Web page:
The Chicago conflagration has been given the title "the Great Chicago Fire," just as San Francisco's 1906 earthquake has been labeled "the Great San Francisco Earthquake," thus putting all others on a lower plane. The 1871 fire struck what one post-fire newspaper report called "the city of everlasting pine, shingles, shams, veneers, stucco and putty" on October 8, a Sunday night, as number 31 in series of fire alarms starting the previous week that had called out the exhausted and understaffed fire department. It was actually the second major blaze in two days. The blaze quickly grew out of control, leaped the Chicago River, and was still going strong on Monday morning, October 9. People were driven into the streets, where they joined existing mobs either seeking safety or looting whatever they could carry off. The fire finally burned itself out Monday night, leaving a three-and-a-half-square-mile section of the business district a smoking ruin. In addition to the known dead, there were 98,500 left homeless and 17,450 buildings wiped out of existence. With property damage soaring above $200 million, it was by far the costliest fire of the 19th century.
Ten days later the citizens had rolled up their sleeves and gotten busy rebuilding, bigger and better than ever, while the city's business life resumed in temporary structures. The disaster caused the city to invest in better fire protection, but it also drew the doomsayers out of the woodwork, as often happens after such events. Preachers and self-proclaimed prophets such as the Reverend Granville Moody of Cincinnati pronounced it the wrath of God visited upon Sodom on the shores (of Lake Michigan). If so, God's wrath quickly cooled because the city was soon back in business and rising phoenixlike from the ashes.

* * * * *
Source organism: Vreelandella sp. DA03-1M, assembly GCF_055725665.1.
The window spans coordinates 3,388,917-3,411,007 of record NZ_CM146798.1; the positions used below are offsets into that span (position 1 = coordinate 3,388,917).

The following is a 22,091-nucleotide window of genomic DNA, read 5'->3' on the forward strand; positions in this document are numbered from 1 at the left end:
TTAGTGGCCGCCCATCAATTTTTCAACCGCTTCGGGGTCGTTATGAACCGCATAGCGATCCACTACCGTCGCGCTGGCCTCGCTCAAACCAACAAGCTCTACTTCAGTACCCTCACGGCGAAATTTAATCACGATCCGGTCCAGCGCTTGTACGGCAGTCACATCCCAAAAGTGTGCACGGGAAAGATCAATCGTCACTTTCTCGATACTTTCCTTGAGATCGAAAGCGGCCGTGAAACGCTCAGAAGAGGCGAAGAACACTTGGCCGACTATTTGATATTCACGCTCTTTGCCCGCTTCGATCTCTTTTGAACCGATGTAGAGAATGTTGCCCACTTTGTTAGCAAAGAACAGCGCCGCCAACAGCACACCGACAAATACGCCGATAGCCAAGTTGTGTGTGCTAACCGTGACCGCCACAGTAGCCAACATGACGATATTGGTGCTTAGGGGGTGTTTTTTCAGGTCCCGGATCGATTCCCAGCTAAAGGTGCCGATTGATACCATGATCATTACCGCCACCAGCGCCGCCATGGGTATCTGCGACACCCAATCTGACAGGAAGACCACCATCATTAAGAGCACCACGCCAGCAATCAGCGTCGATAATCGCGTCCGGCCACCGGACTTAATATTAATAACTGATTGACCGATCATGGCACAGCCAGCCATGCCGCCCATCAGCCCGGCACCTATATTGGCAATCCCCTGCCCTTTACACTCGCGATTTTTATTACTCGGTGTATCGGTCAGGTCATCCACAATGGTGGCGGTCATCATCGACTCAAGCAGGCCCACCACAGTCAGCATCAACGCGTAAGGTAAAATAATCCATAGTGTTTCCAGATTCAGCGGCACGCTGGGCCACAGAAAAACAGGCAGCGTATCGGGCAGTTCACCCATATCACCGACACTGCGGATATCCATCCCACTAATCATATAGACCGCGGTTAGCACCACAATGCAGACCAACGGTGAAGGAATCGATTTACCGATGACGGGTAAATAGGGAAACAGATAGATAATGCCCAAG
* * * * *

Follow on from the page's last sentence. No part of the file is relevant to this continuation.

A different type of mythology that grew up about the Great Fire wove together fact and fancy about the single most famous urban disaster of the 19th century. Where the historic record was silent or incomplete, the public's imagination took over, creating two enduring legends: one, that the fire was started when Mrs. O'Leary's cow kicked over a lantern; two, that at the height of the blaze the mayor ordered the city's jails thrown open to allow the prisoners to flee for safety. Neither story has borne up to the harsh scrutiny of historians, but they illustrate one of the characteristics of great disasters: that people create stories of heroism and fantastic occurrences.
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